Content marketing is becoming one of the most effective means of reaching government buyers. To avoid becoming overwhelmed, start with your buyer.
Market Connections has released its sixth annual Federal Media & Marketing Study™. The report analyzes media usage of 3,700 federal decision makers, as well as their demographics, job function and purchasing habits. Just over one half of the respondents are in a defense- or military-related government agency.
Not surprisingly, the study’s dominant thread is declining budgets. The impact of budget cuts on the federal decision makers manifests itself in less out-of-town travel to attend industry conferences, trade shows and seminars. Conversely, there is increased preference for and use of electronic media such as blogs, e-newsletters and webinars.
I found several changing media habits of federal decision makers that, while worrisome to defense contractors who continue to market themselves with increasingly ineffective traditional methods, are an opportunity to any company that embraces content marketing.
Content marketing is any marketing that involves the creation and sharing of media and publishing content in order to acquire customers. This information can be presented in a variety of formats, including news, video, white papers, e-books, infographics, case studies, how-to guides, question and answer articles, photos, etc.
Content marketing can seem overwhelming. In the attached Periodic Table of Content Marketing by Econsultancy, you can see that, like chemistry, there are a lot of details and possible combinations.
And while producing content is important, so is the context. You need to provide helpful and relevant content at the right time. And even more important, it needs to be created for the right person.
That's where your buyer comes in. Before producing content, defense firms need to research who their buyers are. Their real buyers - those individuals who are involved to varying degrees in researching, influencing and selecting a solution that your defense firm provides.
This is why and how buyer personas have become so important in content marketing.
In Adele Revella’s “The Buyer Persona Manifesto,” she offers this definition of a buyer persona:
It’s an archetype, a composite picture of the real people who buy, or might buy, products like the ones you sell.
Buyer personas are like an avatar crafted from direct interviews with as many buyers as possible. And from their behavior observed at conferences, social media, etc.
Other characters who influence the buyer’s decision-making process will emerge from this research: procurement people, bosses, rivals, etc.
It’s important to remember that this buyer persona is not necessarily your customer. The development of the persona helps you discern the difference between who you THINK your customer is versus who you real customer is. Flowing from that is a wealth of strategic insights about not only who your customer is, but also how to talk to them.
"So instead of talking at the buyer, blurting out a “me-me-me” narrative with absolutely no consideration of his real concerns, marketers can get straight to the heart of the matter."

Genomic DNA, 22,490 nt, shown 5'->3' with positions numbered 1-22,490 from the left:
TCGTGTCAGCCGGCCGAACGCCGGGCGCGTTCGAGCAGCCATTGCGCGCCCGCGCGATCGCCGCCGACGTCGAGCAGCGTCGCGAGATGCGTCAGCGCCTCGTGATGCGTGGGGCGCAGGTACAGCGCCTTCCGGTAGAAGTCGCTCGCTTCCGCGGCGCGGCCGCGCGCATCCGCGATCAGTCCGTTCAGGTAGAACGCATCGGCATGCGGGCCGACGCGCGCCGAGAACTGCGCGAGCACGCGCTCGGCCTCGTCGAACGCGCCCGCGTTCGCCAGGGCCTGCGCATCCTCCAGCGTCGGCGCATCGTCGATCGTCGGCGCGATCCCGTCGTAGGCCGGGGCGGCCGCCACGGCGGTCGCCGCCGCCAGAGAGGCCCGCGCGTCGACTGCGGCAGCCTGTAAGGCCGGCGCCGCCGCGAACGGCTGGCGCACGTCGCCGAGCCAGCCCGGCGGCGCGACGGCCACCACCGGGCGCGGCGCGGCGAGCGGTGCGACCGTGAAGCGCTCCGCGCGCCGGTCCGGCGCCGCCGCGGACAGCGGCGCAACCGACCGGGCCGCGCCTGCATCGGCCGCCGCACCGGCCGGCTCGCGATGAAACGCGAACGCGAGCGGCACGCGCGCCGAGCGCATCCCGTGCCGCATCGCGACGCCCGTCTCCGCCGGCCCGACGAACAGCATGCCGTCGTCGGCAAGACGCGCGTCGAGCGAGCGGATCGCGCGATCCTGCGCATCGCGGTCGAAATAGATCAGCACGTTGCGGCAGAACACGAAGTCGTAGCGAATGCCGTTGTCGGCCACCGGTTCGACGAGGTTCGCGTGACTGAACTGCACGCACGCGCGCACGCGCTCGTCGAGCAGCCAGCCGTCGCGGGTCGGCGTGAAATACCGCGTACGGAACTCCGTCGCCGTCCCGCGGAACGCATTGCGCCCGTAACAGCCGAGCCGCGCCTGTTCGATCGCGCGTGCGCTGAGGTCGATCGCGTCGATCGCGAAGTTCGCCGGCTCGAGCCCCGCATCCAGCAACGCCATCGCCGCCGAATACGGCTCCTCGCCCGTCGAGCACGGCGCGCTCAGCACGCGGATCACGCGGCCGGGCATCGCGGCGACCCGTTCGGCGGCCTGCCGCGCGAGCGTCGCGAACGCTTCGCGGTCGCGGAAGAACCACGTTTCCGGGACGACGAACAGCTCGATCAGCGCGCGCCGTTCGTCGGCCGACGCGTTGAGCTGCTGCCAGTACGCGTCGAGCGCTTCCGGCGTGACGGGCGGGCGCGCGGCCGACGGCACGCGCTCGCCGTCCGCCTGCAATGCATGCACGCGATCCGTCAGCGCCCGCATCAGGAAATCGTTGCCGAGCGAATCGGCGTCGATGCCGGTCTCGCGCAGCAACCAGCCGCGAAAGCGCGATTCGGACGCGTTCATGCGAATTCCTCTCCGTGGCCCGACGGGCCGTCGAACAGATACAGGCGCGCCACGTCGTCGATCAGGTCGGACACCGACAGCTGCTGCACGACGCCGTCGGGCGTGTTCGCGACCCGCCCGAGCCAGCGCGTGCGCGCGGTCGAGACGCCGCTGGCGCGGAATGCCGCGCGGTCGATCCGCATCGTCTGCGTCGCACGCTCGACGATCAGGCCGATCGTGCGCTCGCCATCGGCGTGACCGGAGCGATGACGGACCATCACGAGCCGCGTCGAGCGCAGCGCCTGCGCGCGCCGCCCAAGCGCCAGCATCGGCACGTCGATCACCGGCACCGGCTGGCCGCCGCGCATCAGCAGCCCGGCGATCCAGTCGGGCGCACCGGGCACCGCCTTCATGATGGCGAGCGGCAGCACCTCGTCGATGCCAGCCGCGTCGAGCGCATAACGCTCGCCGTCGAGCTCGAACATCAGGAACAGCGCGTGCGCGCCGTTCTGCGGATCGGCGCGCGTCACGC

However, when researching your buyer personas, it’s easy to become distracted by interesting but irrelevant facts about your buyers (e.g. hobbies, favorite TV shows, music preferences, etc.)
To help separate the signal from the noise of buyer persona research, Revella recommends focusing on “The Five Rings of Insight™.” These are the five things that will determine if you have buyer personas that will positively impact your content creation, business development and sales.
- Priority Initiatives – “What causes certain buyers to invest in a solution like yours, and how are they different from buyers who remain attached to the status quo?” What three to five problems or objectives does your buyer persona dedicate time, budget and political capital? It’s not about you or your product.
- Success Factors – “What operational or personal results does your buyer persona expect from purchasing this solution?" To understand the buyer’s approach to a Priority Initiative, identify what tangible or intangible rewards he or she associates with success.
- Perceived Barriers – “What concerns cause your buyer to believe that your solution or company is not their best option?” What could prompt the buyer to question whether your company or solution is capable of achieving his or her Success Factors?
- The Buyer’s Journey – “…reveals the behind-the-scenes story at each phase of the evaluation.” What process does this persona follow in researching and selecting a solution that can overcome the Perceived Barriers and achieve the Success Factors?
- Decision Criteria – “Which aspects of the competing offerings do your buyers perceive as most critical, and what do they expect from each one?” What aspects of each product will the buyer assess in evaluating the alternative solutions available?
Armed with these five insights, Revella explains that your buyer personas will “reveal the buying decision you need to influence – telling how when and why the buyer engages to choose you or a competitor, or to stick with the status quo.”
To download an ebook on “The Five Rings of Insight™” as well as other helpful information from the Buyer Persona Institute, click here.